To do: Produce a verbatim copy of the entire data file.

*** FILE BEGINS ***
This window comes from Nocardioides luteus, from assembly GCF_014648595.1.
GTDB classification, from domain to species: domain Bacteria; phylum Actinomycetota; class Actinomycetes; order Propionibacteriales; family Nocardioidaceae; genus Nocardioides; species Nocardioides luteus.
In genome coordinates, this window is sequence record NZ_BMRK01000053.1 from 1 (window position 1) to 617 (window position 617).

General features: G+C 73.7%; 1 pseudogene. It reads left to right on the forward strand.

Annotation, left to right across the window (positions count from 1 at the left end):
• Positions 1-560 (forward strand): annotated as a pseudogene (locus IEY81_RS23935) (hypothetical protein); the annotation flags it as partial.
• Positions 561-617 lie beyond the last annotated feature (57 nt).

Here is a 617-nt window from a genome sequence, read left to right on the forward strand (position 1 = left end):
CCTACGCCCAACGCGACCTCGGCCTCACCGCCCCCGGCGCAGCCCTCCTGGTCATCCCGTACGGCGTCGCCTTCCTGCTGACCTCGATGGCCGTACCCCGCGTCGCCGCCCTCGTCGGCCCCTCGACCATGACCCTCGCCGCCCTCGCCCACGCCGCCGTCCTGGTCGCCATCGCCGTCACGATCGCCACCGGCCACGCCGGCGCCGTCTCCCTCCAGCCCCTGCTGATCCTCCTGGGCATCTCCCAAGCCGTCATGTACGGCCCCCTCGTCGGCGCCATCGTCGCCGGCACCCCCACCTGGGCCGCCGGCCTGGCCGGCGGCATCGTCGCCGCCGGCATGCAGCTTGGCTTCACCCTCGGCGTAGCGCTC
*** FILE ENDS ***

This window comes from Nocardioides luteus, from assembly GCF_014648595.1.
GTDB classification, from domain to species: domain Bacteria; phylum Actinomycetota; class Actinomycetes; order Propionibacteriales; family Nocardioidaceae; genus Nocardioides; species Nocardioides luteus.
In genome coordinates, this window is sequence record NZ_BMRK01000053.1 from 1 (window position 1) to 617 (window position 617).

General features: G+C 73.7%; 1 pseudogene. It reads left to right on the forward strand.

Annotation, left to right across the window (positions count from 1 at the left end):
• Positions 1-560 (forward strand): annotated as a pseudogene (locus IEY81_RS23935) (hypothetical protein); the annotation flags it as partial.
• Positions 561-617 lie beyond the last annotated feature (57 nt).

Here is a 617-nt window from a genome sequence, read left to right on the forward strand (position 1 = left end):
CCTACGCCCAACGCGACCTCGGCCTCACCGCCCCCGGCGCAGCCCTCCTGGTCATCCCGTACGGCGTCGCCTTCCTGCTGACCTCGATGGCCGTACCCCGCGTCGCCGCCCTCGTCGGCCCCTCGACCATGACCCTCGCCGCCCTCGCCCACGCCGCCGTCCTGGTCGCCATCGCCGTCACGATCGCCACCGGCCACGCCGGCGCCGTCTCCCTCCAGCCCCTGCTGATCCTCCTGGGCATCTCCCAAGCCGTCATGTACGGCCCCCTCGTCGGCGCCATCGTCGCCGGCACCCCCACCTGGGCCGCCGGCCTGGCCGGCGGCATCGTCGCCGCCGGCATGCAGCTTGGCTTCACCCTCGGCGTAGCGCTC